Eddie Jones and England stars leap to Marcus Smith's defence

‘It made a lot of sense’: Eddie Jones and England stars leap to Marcus Smith’s defence after the fly-half controversially kicked the ball out of play for full time – instead of going for a late win – in 25-25 thriller against New Zealand

  • Marcus Smith controversially kicked the ball out of play instead of going for win 
  • England were on the front foot after a brilliant comeback against the All Blacks
  • Eddie Jones has defended his fly-half and said he trusts his players’ decisions 
  • England stars Owen Farrell and Ben Youngs have also defended Smith’s decision

Eddie Jones and his players defended Marcus Smith after the fly-half sparked boos by kicking the ball out at the end of England’s remarkable 25-25 draw against New Zealand.

England wiped out a 19-point deficit in the final 10 minutes, coming back from 25-6 down to level the game through two tries from replacement prop Will Stuart and a score from Freddie Steward.

But, with the clock beyond 80 minutes, Smith hoofed the ball out — rather than go for the win — much to the confusion and frustration of some inside Twickenham.

England head coach Eddie Jones has defended Marcus Smith’s controversial kick into touch

All Blacks coach Ian Foster said he was surprised by England’s decision, claiming: ‘All I know is, if we flipped it over, I would have liked our guys to have a crack. So I don’t know what their tactics were.’

But Jones insisted the decision made ‘a lot of sense’.

‘It’s always up to the players, I trust their decision making,’ the coach said. ‘That’s the best 40 minutes I’ve seen Marcus play in Test rugby. Aggressive, decisive, he wanted to own the game… I thought that was a big step forward for the young man.’

Captain Owen Farrell explained: ‘We wanted to see where we were off the ruck… (if) we had an opportunity, we wanted to take it. If not we wanted to make a good decision. I think that’s what was done.’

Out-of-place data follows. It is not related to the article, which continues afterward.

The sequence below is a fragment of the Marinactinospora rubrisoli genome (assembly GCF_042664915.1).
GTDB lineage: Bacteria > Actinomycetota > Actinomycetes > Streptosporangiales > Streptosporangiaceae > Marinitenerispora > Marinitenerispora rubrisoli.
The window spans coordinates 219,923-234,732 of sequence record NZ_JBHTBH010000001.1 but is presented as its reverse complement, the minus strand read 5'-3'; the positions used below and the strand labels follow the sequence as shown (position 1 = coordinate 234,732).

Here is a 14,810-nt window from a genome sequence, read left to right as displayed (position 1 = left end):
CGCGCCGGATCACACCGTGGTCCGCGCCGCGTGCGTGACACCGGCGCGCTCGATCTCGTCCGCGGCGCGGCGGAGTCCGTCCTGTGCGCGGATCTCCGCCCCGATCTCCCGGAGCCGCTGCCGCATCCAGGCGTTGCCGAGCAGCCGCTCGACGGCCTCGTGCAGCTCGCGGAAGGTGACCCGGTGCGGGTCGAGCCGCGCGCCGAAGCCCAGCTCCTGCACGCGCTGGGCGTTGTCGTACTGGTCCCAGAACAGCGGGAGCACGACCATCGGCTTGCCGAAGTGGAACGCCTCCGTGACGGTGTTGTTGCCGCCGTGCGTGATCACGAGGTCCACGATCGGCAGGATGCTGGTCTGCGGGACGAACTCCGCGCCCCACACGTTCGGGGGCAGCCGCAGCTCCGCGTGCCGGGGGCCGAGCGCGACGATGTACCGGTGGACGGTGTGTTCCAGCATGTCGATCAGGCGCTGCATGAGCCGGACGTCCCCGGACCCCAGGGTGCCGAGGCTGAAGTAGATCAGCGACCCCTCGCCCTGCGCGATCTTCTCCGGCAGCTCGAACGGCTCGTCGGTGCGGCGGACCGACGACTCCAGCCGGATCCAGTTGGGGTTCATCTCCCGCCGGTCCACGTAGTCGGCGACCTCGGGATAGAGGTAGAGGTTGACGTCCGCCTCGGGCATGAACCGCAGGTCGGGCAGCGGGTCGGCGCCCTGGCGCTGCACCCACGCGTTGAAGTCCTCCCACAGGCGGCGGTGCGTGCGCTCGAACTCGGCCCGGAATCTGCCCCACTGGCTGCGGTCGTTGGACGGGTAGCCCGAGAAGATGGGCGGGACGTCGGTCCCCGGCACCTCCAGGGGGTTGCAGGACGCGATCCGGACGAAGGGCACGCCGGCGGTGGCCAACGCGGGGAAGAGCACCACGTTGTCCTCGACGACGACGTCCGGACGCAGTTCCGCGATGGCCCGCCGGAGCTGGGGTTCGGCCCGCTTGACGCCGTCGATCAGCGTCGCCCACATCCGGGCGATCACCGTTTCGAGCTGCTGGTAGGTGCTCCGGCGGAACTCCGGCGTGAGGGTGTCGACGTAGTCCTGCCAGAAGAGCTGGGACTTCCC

Replacement scrum-half Ben Youngs conceded that ‘a lot of people won’t understand’ England’s decision but he, too, insisted it was the correct call.

‘It made a lot of sense’: Jones said he trusts his players and decisions are always up to them

‘Do we want to kick the ball out? No. But ultimately the right decision at that point was to kick the ball out,’ he said. ‘I’m sure people would have said we should have run it, but that’s not how it works. You run it, get jackaled, they kick the three (points) and everyone goes, ‘You should have kicked it out’.’

Until the closing stages, when New Zealand were down to 14 men, England struggled to make pressure count or take their opportunities.

Jones praised his side’s ‘tremendous spirit’, claiming he never felt the game was beyond them. But the coach admitted they needed someone to ‘blow some magic dust’ for things to click.

‘We’re disappointed we didn’t win the game but a draw is a draw. When you get absolutely pulverised by them like we were in the first half, and you don’t stay in the fight, you can get blown away. We stayed in the fight, the leadership in the team was outstanding.’

England somehow salvaged a 25-25 draw against the All Blacks despite a once heavy deficit

England looked out of the game but in the end fans will be disappointed they didn’t go for win

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